The idea is brilliant: Why not to save energy in huge, hollow concrete balls at the bottom of the sea? If this works be tested soon in Lake Constance. If the concrete balls to withstand and proven technology, offshore wind farms could be equipped with balls that can store 20 MWh per piece.
The buffer system, engineers of the Essen construction Hochtief Group and Fraunhofer Institute for wind energy and energy system technology in Kassel have concocted, consists of hollow concrete spheres with a diameter of 30 meters. You have three-meter thick concrete walls and should be anchored on the sea floor right next to offshore wind farms.
Each ball weighs around 10,000 tons
Is on land power, opens a valve at the top of the balls. Sea water shoots an enormous pressure in the cavity.
Because the balls are part of the wind farms, energy via the connection cables can be transported to the Mainland. Excess electricity is produced, for example, in the night, then used the concrete ball empty to pump again.
20 mega watt hour capacity per ball
System, and thus the energy of incoming water works best if the balls at a water depth of 500 meters and more be positioned, because the water pressure with increasing depth. With today’s technology pump allowing to set it up on 700 meters maximum. A 30-meter ball can store up to 20 megawatt per hours.
The advantages of this technology are enormous: the pumped storage power plants rely on the infrastructure of the wind farms and they are deep on the seabed, without disturbing. Conventional pumped storage power plants need large areas, landscape consumption by upper and lower Lakes would be enormous to cover only a portion of storage needs.
The concrete balls, however, may be on the ocean floor and can store excess electricity volumes of wind farms without great losses. Hochtief and Fraunhofer engineers speak of a to the 85 percent efficiency. To serve as a buffer of offshore wind farms would have to be installed between 80 and 200 bullets. That would be a capacity between 1600 and 4000 megawatt-hours.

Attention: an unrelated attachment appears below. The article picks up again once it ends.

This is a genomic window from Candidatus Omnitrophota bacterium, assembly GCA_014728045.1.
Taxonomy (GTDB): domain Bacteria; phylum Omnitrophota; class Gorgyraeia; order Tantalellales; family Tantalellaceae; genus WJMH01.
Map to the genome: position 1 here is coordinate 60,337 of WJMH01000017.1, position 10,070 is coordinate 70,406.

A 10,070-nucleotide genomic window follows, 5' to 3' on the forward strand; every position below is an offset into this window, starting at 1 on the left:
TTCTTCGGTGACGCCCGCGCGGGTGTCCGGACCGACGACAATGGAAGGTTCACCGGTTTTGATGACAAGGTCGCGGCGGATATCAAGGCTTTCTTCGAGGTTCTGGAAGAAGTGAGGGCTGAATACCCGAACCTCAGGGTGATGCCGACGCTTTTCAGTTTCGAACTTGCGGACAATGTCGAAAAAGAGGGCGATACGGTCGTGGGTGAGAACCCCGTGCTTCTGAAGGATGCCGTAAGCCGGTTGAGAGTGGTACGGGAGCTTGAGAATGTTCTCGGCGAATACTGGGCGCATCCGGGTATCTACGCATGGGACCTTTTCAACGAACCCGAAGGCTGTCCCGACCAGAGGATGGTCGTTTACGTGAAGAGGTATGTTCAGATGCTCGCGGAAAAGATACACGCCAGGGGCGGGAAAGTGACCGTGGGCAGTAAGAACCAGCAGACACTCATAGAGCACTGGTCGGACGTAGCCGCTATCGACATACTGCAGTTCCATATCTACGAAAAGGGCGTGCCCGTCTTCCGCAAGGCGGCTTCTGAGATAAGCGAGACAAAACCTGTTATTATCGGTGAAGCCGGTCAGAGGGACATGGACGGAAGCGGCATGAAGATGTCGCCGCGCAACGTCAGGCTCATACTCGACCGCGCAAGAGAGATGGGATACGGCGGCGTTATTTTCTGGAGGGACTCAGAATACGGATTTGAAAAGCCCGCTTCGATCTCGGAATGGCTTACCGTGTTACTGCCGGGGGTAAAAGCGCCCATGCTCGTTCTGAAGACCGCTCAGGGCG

Wind farm should have 80 to 200 balls anchored
If the technique works, Hochtief and Fraunhofer want to test in the fall at Lake Constance on a scale of 1:10. A concrete sphere with a diameter of three meters and a weight of 20 tonnes already poured Hochtief engineering in Frankfurt am Main.
It is stationed in the autumn in the Bodensee at Überlingen in a water depth of 100 meters, to test the system named Stensea (stored energy in the SEA, so energy storage in the sea). The test run is to take four weeks. The project is funded by the Federal Government within the framework of the energy revolution.
Also with concrete balls under water, researchers at the Massachusetts follow a similar concept, Institute of technology in Cambridge in the United States. Researchers of the Canadian company hydro store want to use instead of the concrete ball huge underwater balloons, which are pumped up and emptied. Even Belgian engineers have devised an unusual concept. An artificial island with a large hole want to shower on off the coast in the middle. They want to save so excess offshore energy by changing water levels.